Germany became the first team to score five goals in the first 29 minutes of any World Cup game in history. It ended 7-1, but if we can summon just a touch more jingoistic national sentiment, we say fuck it, cheer for the Germans. They scrubbed America off the wrong side of the record book.
Until today, the worst result in a World Cup semi-final had been a three-way tie at 6-1. In 1930, both semifinal matches ended at that scoreline, with Argentina smashing the U.S. and Uruguay demolishing Yugoslavia (the games were 1-0 and 3-1 at the half, respectively). A quarter-century later in 1954, Germany thrashed Austria 6-1 in the semifinals in Switzerland.
We say the semis, because there have been some truly ghastly blowouts in group play, where teams that have no business in the World Cup go up against the giants. And in 1938, Sweden laid the worst beating in knockout round history on Cuba, 8-0. There have also been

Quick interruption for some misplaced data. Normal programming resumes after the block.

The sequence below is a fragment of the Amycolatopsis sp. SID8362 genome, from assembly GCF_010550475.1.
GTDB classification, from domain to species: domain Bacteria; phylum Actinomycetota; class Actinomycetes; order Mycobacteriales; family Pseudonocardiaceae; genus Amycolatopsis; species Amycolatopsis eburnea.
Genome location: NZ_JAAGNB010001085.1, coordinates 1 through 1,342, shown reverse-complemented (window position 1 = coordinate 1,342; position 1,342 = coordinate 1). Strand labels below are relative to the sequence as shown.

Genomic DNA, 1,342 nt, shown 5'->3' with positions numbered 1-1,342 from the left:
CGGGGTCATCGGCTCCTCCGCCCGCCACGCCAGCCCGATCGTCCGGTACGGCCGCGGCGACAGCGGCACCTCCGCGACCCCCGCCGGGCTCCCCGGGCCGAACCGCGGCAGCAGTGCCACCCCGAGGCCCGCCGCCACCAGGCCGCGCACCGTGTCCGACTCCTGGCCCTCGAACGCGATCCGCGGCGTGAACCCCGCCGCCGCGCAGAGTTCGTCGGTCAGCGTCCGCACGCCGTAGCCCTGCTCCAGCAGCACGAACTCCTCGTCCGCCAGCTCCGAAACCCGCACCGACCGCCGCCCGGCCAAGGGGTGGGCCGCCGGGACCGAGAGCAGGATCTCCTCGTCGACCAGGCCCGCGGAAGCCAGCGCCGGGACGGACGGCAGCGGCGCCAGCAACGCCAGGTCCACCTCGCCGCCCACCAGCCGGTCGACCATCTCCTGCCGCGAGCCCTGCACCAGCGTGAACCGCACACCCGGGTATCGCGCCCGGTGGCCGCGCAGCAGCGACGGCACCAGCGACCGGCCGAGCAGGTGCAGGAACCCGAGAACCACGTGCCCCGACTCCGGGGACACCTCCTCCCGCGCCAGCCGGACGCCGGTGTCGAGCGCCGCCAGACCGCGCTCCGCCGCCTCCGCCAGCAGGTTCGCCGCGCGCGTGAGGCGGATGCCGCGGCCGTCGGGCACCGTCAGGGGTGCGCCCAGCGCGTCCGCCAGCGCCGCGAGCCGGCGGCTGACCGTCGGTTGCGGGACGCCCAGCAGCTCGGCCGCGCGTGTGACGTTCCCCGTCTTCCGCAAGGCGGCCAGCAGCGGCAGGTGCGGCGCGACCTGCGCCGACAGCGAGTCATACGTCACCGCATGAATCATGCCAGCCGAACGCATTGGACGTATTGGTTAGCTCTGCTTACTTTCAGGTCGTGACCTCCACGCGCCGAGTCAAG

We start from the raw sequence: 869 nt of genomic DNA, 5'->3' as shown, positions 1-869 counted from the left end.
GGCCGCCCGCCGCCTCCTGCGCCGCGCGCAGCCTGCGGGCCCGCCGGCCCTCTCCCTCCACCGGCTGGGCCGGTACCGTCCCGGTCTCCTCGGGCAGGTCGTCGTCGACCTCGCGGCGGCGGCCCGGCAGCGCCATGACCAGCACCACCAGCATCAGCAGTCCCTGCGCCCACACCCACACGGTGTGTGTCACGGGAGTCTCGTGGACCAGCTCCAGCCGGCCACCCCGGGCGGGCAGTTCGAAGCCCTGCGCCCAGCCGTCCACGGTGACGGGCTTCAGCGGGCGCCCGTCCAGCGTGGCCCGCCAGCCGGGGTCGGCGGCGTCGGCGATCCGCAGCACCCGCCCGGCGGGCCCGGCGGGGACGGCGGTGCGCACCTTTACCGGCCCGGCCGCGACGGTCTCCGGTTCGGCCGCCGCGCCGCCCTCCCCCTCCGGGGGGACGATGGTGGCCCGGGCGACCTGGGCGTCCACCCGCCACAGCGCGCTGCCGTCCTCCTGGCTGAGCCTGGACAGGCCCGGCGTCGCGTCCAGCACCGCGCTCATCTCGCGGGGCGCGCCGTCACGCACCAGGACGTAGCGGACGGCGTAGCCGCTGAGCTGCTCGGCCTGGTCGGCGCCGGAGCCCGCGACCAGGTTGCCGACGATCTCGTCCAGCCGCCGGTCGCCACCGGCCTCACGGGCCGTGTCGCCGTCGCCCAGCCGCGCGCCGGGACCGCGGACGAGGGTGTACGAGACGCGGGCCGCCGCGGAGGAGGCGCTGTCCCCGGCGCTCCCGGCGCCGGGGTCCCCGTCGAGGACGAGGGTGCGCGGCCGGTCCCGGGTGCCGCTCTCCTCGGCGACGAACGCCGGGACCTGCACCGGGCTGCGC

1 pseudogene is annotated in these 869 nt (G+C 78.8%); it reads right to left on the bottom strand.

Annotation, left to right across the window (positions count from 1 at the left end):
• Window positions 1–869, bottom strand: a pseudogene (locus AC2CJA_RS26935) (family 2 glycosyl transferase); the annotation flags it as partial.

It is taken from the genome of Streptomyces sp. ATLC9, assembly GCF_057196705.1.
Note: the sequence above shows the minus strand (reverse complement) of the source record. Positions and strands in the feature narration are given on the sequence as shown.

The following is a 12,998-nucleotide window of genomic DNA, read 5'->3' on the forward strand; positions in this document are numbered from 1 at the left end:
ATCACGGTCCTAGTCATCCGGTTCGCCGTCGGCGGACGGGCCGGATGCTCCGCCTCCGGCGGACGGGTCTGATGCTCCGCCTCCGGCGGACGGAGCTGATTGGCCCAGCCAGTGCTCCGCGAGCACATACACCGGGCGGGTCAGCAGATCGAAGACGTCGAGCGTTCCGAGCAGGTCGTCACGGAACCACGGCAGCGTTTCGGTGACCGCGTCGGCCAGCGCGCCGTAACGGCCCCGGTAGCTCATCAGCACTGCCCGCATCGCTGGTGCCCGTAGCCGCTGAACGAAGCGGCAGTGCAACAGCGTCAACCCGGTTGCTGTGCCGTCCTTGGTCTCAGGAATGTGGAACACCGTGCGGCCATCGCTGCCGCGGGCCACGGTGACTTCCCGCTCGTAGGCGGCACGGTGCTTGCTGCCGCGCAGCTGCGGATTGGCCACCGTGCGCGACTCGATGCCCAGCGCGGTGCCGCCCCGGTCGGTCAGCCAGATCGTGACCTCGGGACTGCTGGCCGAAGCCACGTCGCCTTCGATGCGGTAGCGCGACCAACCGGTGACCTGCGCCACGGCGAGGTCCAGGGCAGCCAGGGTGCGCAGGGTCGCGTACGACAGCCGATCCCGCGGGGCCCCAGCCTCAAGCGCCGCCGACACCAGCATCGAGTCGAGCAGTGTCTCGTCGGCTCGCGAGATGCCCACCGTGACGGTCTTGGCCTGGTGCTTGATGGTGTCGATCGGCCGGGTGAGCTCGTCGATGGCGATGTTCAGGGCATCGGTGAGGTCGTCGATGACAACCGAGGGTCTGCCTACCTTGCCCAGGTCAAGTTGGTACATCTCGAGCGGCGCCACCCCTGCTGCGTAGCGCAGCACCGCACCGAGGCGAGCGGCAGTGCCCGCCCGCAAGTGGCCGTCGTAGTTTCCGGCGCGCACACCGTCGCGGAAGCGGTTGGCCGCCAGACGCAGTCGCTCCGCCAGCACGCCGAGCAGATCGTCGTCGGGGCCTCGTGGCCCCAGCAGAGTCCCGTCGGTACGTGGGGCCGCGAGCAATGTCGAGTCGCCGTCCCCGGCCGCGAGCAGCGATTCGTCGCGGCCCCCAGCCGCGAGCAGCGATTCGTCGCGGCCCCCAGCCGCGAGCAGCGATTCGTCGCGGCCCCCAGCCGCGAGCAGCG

more drastic results in years when the tournament format wasn't in bracket form, like when Brazil won 7-1 and 6-1 in the "Final Round" in 1950, when the World Cup was held in Brazil, but that hardly seems drummed-up and mean-spirited enough to unfairly pile on with here. So good job eating it, Brazil.
For the game, the Germans put 12 or 14 shots on goal, scoring on seven, and only conceding in the 90th minute, essentially out of pity. Brazil finished with more shots (18) and possession (52 percent to 48) and a better passing percentage (86 percent to 84), but that's a heavy, heavy artifact of score effects. After the first goal, this was all the Germans.
This was Brazil's first home loss in a competitive—"competitive"—game since 1975. It's also the nation's worst ever loss in international play, and the day also saw Miroslav Klose overtake Ronaldo for the all-time lead in World Cup goals. Seven goals is the most ever scored in a World Cup semifinal match. Brazil have only conceded seven or more goals once before, losing 8-4 to Yugoslavia in 1934.